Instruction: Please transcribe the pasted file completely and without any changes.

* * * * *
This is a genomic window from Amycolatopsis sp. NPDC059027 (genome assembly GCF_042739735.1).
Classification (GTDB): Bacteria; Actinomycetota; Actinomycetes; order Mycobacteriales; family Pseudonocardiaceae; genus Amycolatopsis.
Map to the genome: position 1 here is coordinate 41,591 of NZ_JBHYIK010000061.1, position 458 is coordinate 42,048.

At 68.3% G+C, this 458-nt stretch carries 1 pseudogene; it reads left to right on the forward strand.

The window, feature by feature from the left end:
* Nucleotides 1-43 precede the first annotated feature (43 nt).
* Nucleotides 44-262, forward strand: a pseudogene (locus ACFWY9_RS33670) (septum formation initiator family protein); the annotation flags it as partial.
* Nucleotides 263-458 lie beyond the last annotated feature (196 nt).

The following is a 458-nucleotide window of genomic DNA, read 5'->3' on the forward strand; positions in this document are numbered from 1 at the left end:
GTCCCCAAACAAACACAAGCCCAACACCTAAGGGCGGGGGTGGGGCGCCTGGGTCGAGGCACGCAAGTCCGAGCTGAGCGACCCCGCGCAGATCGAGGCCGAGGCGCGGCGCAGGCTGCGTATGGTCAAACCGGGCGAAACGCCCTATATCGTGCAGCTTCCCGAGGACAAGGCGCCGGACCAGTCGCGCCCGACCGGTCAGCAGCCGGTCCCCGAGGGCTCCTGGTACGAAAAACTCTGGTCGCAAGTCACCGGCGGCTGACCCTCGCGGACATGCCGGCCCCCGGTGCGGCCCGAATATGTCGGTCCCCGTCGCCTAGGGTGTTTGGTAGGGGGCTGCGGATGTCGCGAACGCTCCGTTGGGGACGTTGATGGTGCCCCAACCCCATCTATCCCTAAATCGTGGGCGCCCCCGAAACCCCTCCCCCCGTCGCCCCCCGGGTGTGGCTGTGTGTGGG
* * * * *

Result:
This is a genomic window from Amycolatopsis sp. NPDC059027 (genome assembly GCF_042739735.1).
Classification (GTDB): Bacteria; Actinomycetota; Actinomycetes; order Mycobacteriales; family Pseudonocardiaceae; genus Amycolatopsis.
Map to the genome: position 1 here is coordinate 41,591 of NZ_JBHYIK010000061.1, position 458 is coordinate 42,048.

At 68.3% G+C, this 458-nt stretch carries 1 pseudogene; it reads left to right on the forward strand.

The window, feature by feature from the left end:
* Nucleotides 1-43 precede the first annotated feature (43 nt).
* Nucleotides 44-262, forward strand: a pseudogene (locus ACFWY9_RS33670) (septum formation initiator family protein); the annotation flags it as partial.
* Nucleotides 263-458 lie beyond the last annotated feature (196 nt).

The following is a 458-nucleotide window of genomic DNA, read 5'->3' on the forward strand; positions in this document are numbered from 1 at the left end:
GTCCCCAAACAAACACAAGCCCAACACCTAAGGGCGGGGGTGGGGCGCCTGGGTCGAGGCACGCAAGTCCGAGCTGAGCGACCCCGCGCAGATCGAGGCCGAGGCGCGGCGCAGGCTGCGTATGGTCAAACCGGGCGAAACGCCCTATATCGTGCAGCTTCCCGAGGACAAGGCGCCGGACCAGTCGCGCCCGACCGGTCAGCAGCCGGTCCCCGAGGGCTCCTGGTACGAAAAACTCTGGTCGCAAGTCACCGGCGGCTGACCCTCGCGGACATGCCGGCCCCCGGTGCGGCCCGAATATGTCGGTCCCCGTCGCCTAGGGTGTTTGGTAGGGGGCTGCGGATGTCGCGAACGCTCCGTTGGGGACGTTGATGGTGCCCCAACCCCATCTATCCCTAAATCGTGGGCGCCCCCGAAACCCCTCCCCCCGTCGCCCCCCGGGTGTGGCTGTGTGTGGG